[Wilson's] first wife, whom he had loved deeply if not passionately, had died in 1914; by the end of 1915, he was married again, to a wealthy Washington widow some seventeen years his junior.  That this caused gossip bewildered and infuriated him.  He never forgave a British diplomat for a joke that went around Washington: "What did the new Mrs. Wilson do when the President proposed?  She fell out of bed with surprise."

--Paris 1919 by Margaret Macmillan

November 12, 2015

Patrick: Lagniappe

[Wilson] loved puns and limericks and he liked to illustrate his points with folksy stories.  He enjoyed doing accents: Scottish or Irish, like his ancestors, or Southern black, like the people who worked for him in Washington.

--Paris 1919 by Margaret Macmillan

[N.B.:  Oh, that must have been when he started doing Southern black--when he moved to Washington--and had nothing to do with him growing up in the South during the Civil War and having the traits and characteristics of a person with that background.]

November 11, 2015

Patrick: Lagniappe

Wilson remains puzzling in a way that Lloyd George and Clemenceau, his close colleagues in Paris, do not.  What is one to make of a leader who drew on the most noble language of the Bible yet was so ruthless with those who crossed him?  who loved democracy but despised most of his fellow politicians?  Who wanted to serve humanity but had so few personal relationships?  Was he, as Teddy Roosevelt thought, "as insincere and cold-blooded an opportunist as we have ever had in the Presidency"?  Or was he, as Baker believed, one of those rare idealists like Calvin or Cromwell, "who from time to time have appeared upon the earth & for a moment, in burst of strange power, have temporarily lifted erring mankind to a higher pitch of contentment than it was quite equal to"?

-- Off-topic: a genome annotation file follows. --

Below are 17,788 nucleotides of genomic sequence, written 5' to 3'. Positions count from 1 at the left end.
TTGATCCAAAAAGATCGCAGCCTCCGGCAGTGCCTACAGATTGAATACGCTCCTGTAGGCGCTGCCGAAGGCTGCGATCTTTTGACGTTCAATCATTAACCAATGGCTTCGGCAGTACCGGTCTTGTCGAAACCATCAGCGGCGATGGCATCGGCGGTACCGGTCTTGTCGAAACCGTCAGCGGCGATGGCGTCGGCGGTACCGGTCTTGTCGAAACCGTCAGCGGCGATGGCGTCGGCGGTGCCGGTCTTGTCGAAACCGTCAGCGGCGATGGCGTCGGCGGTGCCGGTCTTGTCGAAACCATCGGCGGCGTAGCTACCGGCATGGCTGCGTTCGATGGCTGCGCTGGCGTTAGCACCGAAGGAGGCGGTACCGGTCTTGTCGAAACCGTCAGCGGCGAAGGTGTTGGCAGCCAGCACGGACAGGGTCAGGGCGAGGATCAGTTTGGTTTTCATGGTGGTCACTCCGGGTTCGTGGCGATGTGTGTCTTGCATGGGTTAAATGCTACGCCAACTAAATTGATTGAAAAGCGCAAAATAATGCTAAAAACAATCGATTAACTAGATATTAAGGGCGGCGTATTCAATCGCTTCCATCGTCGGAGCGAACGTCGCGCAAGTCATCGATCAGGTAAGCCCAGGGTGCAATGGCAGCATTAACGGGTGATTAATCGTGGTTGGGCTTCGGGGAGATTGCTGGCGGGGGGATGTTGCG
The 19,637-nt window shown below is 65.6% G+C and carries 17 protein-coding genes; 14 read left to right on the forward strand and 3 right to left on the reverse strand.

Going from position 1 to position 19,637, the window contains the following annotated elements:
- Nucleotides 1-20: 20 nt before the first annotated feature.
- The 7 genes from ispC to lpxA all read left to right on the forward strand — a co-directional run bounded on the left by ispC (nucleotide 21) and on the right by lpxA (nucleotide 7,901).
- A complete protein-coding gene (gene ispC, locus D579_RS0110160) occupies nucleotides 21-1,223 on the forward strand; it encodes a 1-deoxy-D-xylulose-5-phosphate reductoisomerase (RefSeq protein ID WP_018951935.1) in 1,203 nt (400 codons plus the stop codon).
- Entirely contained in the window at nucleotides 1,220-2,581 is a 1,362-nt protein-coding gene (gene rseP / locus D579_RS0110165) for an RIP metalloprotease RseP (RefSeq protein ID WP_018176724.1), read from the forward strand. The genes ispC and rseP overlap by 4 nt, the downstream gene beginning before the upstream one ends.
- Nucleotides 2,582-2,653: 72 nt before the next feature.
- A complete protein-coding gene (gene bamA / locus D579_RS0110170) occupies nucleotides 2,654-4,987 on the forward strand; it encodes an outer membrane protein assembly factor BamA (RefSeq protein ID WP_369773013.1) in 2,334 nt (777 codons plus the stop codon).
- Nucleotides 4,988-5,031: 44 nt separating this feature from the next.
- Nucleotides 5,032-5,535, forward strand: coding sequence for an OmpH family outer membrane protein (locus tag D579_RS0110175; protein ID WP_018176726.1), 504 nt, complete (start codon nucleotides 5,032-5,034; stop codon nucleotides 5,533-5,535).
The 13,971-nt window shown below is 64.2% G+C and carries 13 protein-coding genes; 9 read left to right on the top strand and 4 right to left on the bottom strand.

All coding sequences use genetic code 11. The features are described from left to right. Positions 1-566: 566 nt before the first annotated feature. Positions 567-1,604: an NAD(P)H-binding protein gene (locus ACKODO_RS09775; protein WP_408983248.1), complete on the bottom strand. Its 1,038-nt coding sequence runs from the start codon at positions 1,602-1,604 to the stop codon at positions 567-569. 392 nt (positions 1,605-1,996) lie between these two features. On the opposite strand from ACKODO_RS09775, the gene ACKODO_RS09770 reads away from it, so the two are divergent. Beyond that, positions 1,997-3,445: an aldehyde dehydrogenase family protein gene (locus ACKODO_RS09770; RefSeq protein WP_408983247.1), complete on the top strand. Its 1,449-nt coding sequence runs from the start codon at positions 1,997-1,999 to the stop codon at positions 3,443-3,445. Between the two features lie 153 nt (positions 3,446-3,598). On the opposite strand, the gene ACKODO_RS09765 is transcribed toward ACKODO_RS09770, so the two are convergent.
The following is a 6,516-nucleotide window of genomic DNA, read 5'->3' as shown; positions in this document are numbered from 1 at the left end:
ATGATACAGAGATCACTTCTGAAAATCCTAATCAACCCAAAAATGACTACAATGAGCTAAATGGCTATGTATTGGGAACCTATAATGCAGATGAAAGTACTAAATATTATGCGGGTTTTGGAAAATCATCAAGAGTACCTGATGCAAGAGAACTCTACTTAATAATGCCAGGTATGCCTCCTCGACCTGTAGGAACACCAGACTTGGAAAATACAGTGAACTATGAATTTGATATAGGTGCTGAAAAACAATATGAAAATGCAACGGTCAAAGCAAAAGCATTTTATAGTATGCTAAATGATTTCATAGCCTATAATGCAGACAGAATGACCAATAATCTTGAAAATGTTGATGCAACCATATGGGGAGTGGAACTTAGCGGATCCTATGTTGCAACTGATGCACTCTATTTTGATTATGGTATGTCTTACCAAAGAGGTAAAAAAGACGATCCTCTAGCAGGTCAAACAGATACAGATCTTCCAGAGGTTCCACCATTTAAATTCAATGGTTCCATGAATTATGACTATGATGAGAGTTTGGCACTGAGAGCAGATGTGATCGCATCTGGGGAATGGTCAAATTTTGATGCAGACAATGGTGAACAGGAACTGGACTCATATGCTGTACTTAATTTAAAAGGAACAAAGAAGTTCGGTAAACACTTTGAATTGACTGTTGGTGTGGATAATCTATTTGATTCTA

--Paris 1919 by Margaret Macmillan

[N.B.:  Of course, both Calvin and Cromwell could also be described in the words of Teddy Roosevelt.  But, in any event, is there a more modern--dare one say, contemporary--president that this description reminds one of?]

November 10, 2015

Patrick: Lagniappe

Wilson's career was a series of triumphs, but there were darker moments, both personal and political, fits of depression and sudden and baffling illnesses.  Moreover, he had left behind him a trail of enemies, many of them former friends.  "An ingrate and a liar," said a Democratic boss in New Jersey in a toast.  Wilson never forgave those who disagreed with him.  "He is a good hater," said his press officer and devoted admirer Ray Stannard Baker.  He was also stubborn.  As House said, with admiration: "Whenever a question is presented he keeps an absolutely open mind and welcomes all suggestion or advice which will lead to a correct decision.  But he is receptive only during the period that he is weighing the question and preparing to make his decision.  Once the decision is made it is final and there is an absolute end to all advice and suggestion.  There is no moving him after that."  What was admirable to some was a dangerous egotism to others.  The French ambassador in Washington saw "a man who, had he lived a couple of centuries ago, would have been the greatest tyrant in the world, because he does not seem to have the slightest conception that he can ever be wrong."